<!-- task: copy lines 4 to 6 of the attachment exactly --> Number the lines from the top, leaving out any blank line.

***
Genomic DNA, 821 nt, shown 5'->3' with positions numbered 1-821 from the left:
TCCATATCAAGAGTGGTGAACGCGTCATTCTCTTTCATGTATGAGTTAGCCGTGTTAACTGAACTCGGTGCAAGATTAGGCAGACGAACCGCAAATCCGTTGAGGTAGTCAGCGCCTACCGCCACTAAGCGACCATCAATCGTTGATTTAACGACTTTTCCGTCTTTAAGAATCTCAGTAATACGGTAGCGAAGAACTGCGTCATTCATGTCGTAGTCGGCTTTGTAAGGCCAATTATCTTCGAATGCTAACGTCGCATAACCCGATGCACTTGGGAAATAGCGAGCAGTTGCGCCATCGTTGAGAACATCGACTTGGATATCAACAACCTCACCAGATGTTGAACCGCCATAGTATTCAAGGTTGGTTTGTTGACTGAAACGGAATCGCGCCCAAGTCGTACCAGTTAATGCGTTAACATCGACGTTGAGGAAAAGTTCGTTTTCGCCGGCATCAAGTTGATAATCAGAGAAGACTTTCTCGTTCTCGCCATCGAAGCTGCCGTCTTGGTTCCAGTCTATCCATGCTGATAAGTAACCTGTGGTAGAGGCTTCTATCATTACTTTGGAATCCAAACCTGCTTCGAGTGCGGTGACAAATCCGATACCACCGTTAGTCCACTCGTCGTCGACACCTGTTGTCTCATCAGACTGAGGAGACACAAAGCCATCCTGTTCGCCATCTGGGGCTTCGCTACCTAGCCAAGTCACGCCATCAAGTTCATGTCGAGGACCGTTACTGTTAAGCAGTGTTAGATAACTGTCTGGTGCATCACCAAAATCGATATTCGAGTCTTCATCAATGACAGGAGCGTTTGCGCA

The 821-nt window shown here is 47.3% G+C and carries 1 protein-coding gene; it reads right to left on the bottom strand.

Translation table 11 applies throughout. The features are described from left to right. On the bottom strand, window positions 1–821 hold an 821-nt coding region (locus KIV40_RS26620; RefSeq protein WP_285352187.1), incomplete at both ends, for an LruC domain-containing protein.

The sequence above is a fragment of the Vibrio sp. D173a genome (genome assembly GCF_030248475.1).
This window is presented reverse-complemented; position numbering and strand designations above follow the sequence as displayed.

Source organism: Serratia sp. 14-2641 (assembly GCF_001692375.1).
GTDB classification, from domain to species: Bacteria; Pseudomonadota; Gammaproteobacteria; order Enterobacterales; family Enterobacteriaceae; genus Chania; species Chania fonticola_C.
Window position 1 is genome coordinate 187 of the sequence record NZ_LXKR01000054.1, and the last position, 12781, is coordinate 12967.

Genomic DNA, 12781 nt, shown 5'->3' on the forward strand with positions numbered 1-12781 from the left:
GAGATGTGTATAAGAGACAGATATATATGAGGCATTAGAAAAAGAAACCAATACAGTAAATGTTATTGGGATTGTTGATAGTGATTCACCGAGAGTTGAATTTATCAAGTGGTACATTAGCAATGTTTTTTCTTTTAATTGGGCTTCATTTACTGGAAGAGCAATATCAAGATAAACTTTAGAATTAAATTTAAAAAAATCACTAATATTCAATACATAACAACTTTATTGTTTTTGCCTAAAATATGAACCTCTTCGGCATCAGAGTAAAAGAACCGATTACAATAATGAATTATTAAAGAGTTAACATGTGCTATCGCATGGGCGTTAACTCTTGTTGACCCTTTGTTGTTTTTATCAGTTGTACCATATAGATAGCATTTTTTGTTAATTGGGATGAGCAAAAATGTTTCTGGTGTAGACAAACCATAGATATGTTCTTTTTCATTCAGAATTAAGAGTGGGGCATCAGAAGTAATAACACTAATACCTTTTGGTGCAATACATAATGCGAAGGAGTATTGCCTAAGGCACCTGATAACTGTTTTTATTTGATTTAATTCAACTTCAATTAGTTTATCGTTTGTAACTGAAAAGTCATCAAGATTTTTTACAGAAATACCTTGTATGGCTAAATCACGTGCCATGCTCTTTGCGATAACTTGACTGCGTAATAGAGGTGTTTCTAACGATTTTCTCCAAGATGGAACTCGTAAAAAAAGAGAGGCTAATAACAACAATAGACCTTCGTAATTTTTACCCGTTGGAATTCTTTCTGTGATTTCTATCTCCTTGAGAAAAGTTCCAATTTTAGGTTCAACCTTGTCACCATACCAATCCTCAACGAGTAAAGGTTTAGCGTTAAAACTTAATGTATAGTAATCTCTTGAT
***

Translation table 11 applies throughout. The features are described from left to right. On the bottom strand, window positions 1–821 hold an 821-nt coding region (locus KIV40_RS26620; RefSeq protein WP_285352187.1), incomplete at both ends, for an LruC domain-containing protein.

The sequence above is a fragment of the Vibrio sp. D173a genome (genome assembly GCF_030248475.1).
This window is presented reverse-complemented; position numbering and strand designations above follow the sequence as displayed.